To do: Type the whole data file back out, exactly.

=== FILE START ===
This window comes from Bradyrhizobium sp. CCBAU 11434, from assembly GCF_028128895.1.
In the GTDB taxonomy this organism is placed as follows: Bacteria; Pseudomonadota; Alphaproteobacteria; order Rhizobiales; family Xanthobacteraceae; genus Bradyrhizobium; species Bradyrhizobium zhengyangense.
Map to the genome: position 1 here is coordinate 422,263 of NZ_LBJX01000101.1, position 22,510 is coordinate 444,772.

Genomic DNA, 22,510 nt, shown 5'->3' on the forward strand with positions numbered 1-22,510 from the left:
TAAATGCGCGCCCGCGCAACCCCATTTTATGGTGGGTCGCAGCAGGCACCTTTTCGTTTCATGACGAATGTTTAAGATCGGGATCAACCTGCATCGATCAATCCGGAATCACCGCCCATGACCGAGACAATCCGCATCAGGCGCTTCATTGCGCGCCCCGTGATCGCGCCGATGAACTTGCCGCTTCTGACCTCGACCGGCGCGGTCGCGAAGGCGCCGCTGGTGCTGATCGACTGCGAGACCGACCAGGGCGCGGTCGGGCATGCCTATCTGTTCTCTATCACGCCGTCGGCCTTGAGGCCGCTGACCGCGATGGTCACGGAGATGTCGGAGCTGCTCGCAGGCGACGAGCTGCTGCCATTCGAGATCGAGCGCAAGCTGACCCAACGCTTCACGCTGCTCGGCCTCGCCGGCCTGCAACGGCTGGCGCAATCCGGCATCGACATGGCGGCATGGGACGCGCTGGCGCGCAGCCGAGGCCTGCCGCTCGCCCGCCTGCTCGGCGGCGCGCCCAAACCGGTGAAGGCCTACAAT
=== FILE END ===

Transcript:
This window comes from Bradyrhizobium sp. CCBAU 11434, from assembly GCF_028128895.1.
In the GTDB taxonomy this organism is placed as follows: Bacteria; Pseudomonadota; Alphaproteobacteria; order Rhizobiales; family Xanthobacteraceae; genus Bradyrhizobium; species Bradyrhizobium zhengyangense.
Map to the genome: position 1 here is coordinate 422,263 of NZ_LBJX01000101.1, position 22,510 is coordinate 444,772.

Genomic DNA, 22,510 nt, shown 5'->3' on the forward strand with positions numbered 1-22,510 from the left:
TAAATGCGCGCCCGCGCAACCCCATTTTATGGTGGGTCGCAGCAGGCACCTTTTCGTTTCATGACGAATGTTTAAGATCGGGATCAACCTGCATCGATCAATCCGGAATCACCGCCCATGACCGAGACAATCCGCATCAGGCGCTTCATTGCGCGCCCCGTGATCGCGCCGATGAACTTGCCGCTTCTGACCTCGACCGGCGCGGTCGCGAAGGCGCCGCTGGTGCTGATCGACTGCGAGACCGACCAGGGCGCGGTCGGGCATGCCTATCTGTTCTCTATCACGCCGTCGGCCTTGAGGCCGCTGACCGCGATGGTCACGGAGATGTCGGAGCTGCTCGCAGGCGACGAGCTGCTGCCATTCGAGATCGAGCGCAAGCTGACCCAACGCTTCACGCTGCTCGGCCTCGCCGGCCTGCAACGGCTGGCGCAATCCGGCATCGACATGGCGGCATGGGACGCGCTGGCGCGCAGCCGAGGCCTGCCGCTCGCCCGCCTGCTCGGCGGCGCGCCCAAACCGGTGAAGGCCTACAAT